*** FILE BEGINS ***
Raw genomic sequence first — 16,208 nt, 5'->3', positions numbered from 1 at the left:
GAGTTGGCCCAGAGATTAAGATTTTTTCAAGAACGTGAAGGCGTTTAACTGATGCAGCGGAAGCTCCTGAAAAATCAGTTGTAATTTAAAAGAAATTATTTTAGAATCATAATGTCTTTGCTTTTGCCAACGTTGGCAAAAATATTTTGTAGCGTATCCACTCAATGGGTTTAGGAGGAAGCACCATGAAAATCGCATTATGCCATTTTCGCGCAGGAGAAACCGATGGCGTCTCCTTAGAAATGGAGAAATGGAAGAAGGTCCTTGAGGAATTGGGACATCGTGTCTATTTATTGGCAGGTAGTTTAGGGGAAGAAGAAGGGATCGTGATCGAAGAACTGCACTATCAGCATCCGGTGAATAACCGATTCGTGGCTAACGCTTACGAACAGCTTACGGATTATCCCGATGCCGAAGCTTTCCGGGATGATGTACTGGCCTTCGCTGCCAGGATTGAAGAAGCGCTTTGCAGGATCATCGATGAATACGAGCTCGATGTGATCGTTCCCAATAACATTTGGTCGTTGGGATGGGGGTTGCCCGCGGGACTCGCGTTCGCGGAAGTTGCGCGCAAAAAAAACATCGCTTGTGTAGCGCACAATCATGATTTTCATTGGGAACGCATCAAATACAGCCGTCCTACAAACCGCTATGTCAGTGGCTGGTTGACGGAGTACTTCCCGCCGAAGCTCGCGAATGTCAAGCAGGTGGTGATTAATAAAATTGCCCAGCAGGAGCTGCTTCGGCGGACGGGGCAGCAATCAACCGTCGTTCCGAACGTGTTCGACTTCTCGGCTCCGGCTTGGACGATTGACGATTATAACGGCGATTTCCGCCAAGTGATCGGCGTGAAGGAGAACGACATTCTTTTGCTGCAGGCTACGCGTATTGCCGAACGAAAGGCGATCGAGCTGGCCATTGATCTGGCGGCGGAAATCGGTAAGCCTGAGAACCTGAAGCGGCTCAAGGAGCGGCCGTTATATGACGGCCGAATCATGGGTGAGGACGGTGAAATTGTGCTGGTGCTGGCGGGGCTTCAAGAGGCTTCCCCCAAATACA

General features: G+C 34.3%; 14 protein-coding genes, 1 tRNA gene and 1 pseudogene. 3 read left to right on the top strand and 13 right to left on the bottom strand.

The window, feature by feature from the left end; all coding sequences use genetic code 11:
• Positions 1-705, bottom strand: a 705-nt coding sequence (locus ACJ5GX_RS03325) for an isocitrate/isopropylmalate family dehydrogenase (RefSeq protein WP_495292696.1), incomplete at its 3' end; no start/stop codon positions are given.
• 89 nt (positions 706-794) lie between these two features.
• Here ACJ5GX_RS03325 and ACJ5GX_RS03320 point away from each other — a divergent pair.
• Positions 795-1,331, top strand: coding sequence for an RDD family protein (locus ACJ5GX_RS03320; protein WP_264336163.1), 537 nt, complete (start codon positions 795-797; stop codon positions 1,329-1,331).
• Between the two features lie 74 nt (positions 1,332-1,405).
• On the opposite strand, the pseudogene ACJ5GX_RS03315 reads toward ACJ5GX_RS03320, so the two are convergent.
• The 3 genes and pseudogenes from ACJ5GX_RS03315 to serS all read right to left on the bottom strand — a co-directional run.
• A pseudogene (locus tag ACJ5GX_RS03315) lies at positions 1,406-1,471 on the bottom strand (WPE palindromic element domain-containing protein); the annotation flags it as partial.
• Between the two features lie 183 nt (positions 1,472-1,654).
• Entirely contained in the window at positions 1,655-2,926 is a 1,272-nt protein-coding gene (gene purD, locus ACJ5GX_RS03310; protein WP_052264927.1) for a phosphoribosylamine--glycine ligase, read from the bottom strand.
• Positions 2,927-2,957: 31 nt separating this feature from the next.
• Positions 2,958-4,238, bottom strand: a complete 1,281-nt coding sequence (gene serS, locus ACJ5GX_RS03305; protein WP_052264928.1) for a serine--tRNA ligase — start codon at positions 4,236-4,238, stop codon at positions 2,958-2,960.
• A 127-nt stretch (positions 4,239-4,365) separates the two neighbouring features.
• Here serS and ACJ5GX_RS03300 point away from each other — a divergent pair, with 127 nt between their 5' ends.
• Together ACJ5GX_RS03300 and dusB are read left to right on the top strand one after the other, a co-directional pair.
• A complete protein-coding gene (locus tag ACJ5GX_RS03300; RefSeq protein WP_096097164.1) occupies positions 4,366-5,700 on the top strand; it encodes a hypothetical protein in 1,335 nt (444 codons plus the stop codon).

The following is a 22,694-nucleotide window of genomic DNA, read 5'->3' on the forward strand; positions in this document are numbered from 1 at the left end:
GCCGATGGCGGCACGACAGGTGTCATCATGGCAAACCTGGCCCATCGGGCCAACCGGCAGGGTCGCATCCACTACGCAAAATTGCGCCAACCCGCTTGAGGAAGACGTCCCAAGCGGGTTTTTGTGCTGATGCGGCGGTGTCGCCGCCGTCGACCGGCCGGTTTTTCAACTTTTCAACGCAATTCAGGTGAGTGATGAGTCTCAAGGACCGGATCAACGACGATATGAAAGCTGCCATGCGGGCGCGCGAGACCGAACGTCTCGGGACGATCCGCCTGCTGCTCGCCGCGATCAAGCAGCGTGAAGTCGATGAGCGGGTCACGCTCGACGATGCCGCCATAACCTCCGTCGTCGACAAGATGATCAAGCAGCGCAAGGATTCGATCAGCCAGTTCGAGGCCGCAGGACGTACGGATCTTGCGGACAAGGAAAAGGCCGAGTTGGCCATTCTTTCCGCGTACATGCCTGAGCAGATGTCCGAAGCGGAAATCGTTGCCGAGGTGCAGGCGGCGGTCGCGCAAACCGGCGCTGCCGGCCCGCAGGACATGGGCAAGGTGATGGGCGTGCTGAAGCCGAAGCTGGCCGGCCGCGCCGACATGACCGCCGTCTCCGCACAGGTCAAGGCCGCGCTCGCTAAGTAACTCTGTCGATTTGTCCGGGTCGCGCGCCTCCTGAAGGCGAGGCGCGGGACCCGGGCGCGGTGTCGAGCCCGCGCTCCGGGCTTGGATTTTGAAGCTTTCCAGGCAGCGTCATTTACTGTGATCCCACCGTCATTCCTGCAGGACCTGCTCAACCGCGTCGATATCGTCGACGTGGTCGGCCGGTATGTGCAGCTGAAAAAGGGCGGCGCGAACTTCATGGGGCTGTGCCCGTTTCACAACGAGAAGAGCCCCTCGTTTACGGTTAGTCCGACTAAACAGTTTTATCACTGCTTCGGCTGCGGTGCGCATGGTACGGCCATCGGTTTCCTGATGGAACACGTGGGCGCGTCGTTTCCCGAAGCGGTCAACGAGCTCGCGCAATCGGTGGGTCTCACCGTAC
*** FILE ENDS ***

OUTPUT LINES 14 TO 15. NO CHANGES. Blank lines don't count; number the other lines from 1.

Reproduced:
• Entirely contained in the window at positions 1,655-2,926 is a 1,272-nt protein-coding gene (gene purD, locus ACJ5GX_RS03310; protein WP_052264927.1) for a phosphoribosylamine--glycine ligase, read from the bottom strand.
• Positions 2,927-2,957: 31 nt separating this feature from the next.